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Tiverton high students lend hand to history

By   /   December 5, 2012  /   Be the first to comment

In re-shingling project, William Phillips, technical education teacher (right), works alongside students Ryan Mirka (on ladder), Zach Silveira, and Hannah Cook-Dumas (left).

TIVERTON — On good weather weekends over the past two months, some Tiverton High School students and their teacher, with tools in hand, have played a role in preserving local history.

They have been re-shingling the 282-year-old Chase-Cory House at 3908 Main Road in Tiverton Four Corners. From the students’ perspective, that old house was built about 10 or 11 generations ago and is about 17 times older than they are.

The current restoration project began in about 2005, said Paul Celemme, president of the Tiverton Historical Society which owns the house and the other three structures —an outhouse, a corn crib, and a wash house — on the property.

First to be done back then, he said, was the installation of new electrical wiring, a new boiler, and a modern oil-fired heating system. Last summer, new red cedar roofs were put on all four structures by professionals.

But it was the students’ arrival on the project this fall that infused new energy into the project.

“When these guys came in,” Mr. Celemme said. “they moved like gangbusters.” The students included seniors Ryan Mirka and Zach Silveira, and junior Hannah Cook-Dumas.

They were led by their teacher, William Phillips, an instructor in technical education at the high school.

“They brought with them their pneumatic tools and did it professionally, an excellent job,” Mr. Celemme said.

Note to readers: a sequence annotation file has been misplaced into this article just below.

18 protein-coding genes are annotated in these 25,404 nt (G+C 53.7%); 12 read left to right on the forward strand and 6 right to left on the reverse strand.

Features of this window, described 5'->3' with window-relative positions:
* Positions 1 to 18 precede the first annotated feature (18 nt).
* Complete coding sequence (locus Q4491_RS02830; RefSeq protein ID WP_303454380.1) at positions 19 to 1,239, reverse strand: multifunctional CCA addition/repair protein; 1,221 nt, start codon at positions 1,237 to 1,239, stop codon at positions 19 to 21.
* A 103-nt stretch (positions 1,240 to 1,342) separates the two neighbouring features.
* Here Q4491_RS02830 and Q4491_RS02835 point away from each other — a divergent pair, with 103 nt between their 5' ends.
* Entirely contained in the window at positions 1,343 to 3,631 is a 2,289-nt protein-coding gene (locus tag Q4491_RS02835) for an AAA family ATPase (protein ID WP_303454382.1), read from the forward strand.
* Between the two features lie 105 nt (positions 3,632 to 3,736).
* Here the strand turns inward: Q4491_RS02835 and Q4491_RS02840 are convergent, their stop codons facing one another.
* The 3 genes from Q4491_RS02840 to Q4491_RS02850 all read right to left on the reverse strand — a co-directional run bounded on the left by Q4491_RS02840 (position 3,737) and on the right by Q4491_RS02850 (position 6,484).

Helping in the re-shingling effort, and working alongside the students, was Tiverton Historical Society Vice President Jeff Cobb who, 42 years ago when he was a student himself at the high school, participated in another restoration under the direction of Carlton Brownell, a Little Compton historian and former Tiverton High School teacher. Other members of the historical society also participated.

All the re-shinglers were volunteers, Mr. Celemme said.

Funding for the restoration project was entirely by donations — no grants, no taxpayer funds, he said. Co-leaders on the project are Mr. Cobb and John Manchester.

“John has been the fire to get this all going,” Mr. Celemme said. “He’s been quite the catalyst.”

Left to do are the re-shingling of the north and south sides of the main house, and the sides of the wash house and corn crib, Mr. Celemme said.

The Chase-Cory House is a 3/4 cape with gambrel roof, a large brick center chimney and a transom over the center entrance.

It was built either by Benjamin Chase or his son Abner Chase. Benjamin was said to have been married to Amy Borden, who is the great-great-great-great-aunt of the infamous Lizzie Borden. In its early years it was home to whaling captains and their families, descendants of one of the first of twenty seven freemen listed as original residents of Tiverton.

Website information says the house and grounds retain many features original to a Colonial village farm.

In 1964 it was taken over by the Tiverton Historical Society and was restored to its present condition. It is one of the best preserved examples of a modest Colonial farmhouse to be found in Tiverton.

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